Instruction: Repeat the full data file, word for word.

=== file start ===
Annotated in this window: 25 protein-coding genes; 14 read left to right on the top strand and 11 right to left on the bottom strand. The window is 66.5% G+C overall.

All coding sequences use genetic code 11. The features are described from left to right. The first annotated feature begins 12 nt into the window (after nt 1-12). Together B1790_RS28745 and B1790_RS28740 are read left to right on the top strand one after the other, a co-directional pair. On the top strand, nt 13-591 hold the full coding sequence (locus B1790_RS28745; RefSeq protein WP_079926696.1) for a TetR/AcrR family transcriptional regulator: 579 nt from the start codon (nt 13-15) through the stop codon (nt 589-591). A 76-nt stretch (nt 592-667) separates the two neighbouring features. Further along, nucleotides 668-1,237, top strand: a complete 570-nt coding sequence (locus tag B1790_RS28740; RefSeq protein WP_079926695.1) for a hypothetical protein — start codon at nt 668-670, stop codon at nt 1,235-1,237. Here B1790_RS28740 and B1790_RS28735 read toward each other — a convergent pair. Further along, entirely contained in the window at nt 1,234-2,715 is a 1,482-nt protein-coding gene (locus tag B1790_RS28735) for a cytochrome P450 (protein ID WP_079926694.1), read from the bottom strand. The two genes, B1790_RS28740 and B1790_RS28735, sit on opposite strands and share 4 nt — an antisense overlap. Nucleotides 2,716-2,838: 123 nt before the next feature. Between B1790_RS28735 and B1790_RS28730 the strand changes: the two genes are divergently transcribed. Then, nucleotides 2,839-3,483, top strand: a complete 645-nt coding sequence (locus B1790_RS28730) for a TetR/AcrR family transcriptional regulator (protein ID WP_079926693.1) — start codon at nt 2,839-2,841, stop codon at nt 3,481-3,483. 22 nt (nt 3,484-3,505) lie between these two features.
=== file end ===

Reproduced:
Annotated in this window: 25 protein-coding genes; 14 read left to right on the top strand and 11 right to left on the bottom strand. The window is 66.5% G+C overall.

All coding sequences use genetic code 11. The features are described from left to right. The first annotated feature begins 12 nt into the window (after nt 1-12). Together B1790_RS28745 and B1790_RS28740 are read left to right on the top strand one after the other, a co-directional pair. On the top strand, nt 13-591 hold the full coding sequence (locus B1790_RS28745; RefSeq protein WP_079926696.1) for a TetR/AcrR family transcriptional regulator: 579 nt from the start codon (nt 13-15) through the stop codon (nt 589-591). A 76-nt stretch (nt 592-667) separates the two neighbouring features. Further along, nucleotides 668-1,237, top strand: a complete 570-nt coding sequence (locus tag B1790_RS28740; RefSeq protein WP_079926695.1) for a hypothetical protein — start codon at nt 668-670, stop codon at nt 1,235-1,237. Here B1790_RS28740 and B1790_RS28735 read toward each other — a convergent pair. Further along, entirely contained in the window at nt 1,234-2,715 is a 1,482-nt protein-coding gene (locus tag B1790_RS28735) for a cytochrome P450 (protein ID WP_079926694.1), read from the bottom strand. The two genes, B1790_RS28740 and B1790_RS28735, sit on opposite strands and share 4 nt — an antisense overlap. Nucleotides 2,716-2,838: 123 nt before the next feature. Between B1790_RS28735 and B1790_RS28730 the strand changes: the two genes are divergently transcribed. Then, nucleotides 2,839-3,483, top strand: a complete 645-nt coding sequence (locus B1790_RS28730) for a TetR/AcrR family transcriptional regulator (protein ID WP_079926693.1) — start codon at nt 2,839-2,841, stop codon at nt 3,481-3,483. 22 nt (nt 3,484-3,505) lie between these two features.